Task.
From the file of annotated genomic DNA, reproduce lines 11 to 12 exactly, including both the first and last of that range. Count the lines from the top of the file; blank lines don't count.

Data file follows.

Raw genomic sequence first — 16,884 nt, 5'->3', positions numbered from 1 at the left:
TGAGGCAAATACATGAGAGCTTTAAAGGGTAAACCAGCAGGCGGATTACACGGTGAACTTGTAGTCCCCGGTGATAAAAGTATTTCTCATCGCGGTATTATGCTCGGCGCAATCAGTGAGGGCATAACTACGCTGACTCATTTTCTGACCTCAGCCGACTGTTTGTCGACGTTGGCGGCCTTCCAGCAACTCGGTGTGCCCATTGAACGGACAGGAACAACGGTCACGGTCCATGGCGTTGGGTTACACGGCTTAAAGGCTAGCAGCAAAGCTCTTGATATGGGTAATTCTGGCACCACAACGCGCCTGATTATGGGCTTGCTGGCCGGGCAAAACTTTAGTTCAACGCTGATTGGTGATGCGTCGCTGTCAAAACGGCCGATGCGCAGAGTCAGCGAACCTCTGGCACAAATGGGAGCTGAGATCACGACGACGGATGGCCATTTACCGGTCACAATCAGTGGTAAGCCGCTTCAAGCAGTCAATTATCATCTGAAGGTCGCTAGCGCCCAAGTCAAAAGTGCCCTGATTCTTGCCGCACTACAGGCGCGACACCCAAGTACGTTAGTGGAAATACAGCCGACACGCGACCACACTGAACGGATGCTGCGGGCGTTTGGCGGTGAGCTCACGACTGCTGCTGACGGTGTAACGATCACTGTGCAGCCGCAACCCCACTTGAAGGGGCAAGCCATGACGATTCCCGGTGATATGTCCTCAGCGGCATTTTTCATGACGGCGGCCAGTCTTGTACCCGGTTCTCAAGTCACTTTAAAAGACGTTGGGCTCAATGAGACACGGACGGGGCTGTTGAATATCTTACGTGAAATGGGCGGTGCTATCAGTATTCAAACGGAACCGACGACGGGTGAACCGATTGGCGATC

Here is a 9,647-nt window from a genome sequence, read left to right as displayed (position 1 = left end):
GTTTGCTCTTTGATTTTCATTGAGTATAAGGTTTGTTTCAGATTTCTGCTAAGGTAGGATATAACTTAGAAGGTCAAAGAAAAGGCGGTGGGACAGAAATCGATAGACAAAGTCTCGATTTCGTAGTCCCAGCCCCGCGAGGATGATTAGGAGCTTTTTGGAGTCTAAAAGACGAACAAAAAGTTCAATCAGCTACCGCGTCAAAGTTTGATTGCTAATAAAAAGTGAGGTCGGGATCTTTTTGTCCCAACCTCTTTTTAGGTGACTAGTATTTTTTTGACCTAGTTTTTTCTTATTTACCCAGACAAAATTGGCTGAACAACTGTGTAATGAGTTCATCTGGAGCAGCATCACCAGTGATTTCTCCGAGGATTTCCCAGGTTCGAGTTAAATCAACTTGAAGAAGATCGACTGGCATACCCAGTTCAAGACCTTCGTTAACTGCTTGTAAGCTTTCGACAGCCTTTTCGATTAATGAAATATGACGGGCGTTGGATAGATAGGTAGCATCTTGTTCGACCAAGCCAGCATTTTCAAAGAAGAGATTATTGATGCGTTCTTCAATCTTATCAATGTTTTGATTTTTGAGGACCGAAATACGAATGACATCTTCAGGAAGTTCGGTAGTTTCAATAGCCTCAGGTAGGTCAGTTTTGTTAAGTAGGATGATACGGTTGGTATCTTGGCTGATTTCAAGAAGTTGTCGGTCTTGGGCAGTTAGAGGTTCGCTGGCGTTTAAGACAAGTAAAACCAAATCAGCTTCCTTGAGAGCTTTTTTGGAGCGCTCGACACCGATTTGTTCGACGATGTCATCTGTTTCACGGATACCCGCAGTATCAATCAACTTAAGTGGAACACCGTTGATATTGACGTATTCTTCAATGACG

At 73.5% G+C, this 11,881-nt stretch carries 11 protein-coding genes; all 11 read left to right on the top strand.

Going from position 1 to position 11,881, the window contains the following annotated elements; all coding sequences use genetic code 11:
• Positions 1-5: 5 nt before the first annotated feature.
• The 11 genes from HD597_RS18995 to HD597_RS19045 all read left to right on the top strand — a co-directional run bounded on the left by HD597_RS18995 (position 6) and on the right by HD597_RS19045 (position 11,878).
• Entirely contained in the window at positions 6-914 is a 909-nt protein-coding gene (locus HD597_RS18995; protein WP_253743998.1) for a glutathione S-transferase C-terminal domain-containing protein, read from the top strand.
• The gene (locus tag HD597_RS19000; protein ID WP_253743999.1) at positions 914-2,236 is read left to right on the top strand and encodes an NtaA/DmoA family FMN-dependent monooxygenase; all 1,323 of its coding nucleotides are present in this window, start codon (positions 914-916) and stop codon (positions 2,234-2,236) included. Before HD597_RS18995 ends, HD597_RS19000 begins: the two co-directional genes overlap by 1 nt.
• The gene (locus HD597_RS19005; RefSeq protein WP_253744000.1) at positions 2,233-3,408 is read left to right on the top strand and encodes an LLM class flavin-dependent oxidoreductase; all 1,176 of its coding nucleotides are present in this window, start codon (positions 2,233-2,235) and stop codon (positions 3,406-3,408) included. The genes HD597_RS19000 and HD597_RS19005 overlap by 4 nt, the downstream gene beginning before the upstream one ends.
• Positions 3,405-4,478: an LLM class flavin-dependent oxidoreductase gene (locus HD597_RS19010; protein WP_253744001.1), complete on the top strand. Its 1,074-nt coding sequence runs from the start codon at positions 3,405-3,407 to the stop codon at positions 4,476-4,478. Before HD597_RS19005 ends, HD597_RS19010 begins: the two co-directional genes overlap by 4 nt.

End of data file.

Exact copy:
• The gene (locus HD597_RS19005; RefSeq protein WP_253744000.1) at positions 2,233-3,408 is read left to right on the top strand and encodes an LLM class flavin-dependent oxidoreductase; all 1,176 of its coding nucleotides are present in this window, start codon (positions 2,233-2,235) and stop codon (positions 3,406-3,408) included. The genes HD597_RS19000 and HD597_RS19005 overlap by 4 nt, the downstream gene beginning before the upstream one ends.
• Positions 3,405-4,478: an LLM class flavin-dependent oxidoreductase gene (locus HD597_RS19010; protein WP_253744001.1), complete on the top strand. Its 1,074-nt coding sequence runs from the start codon at positions 3,405-3,407 to the stop codon at positions 4,476-4,478. Before HD597_RS19005 ends, HD597_RS19010 begins: the two co-directional genes overlap by 4 nt.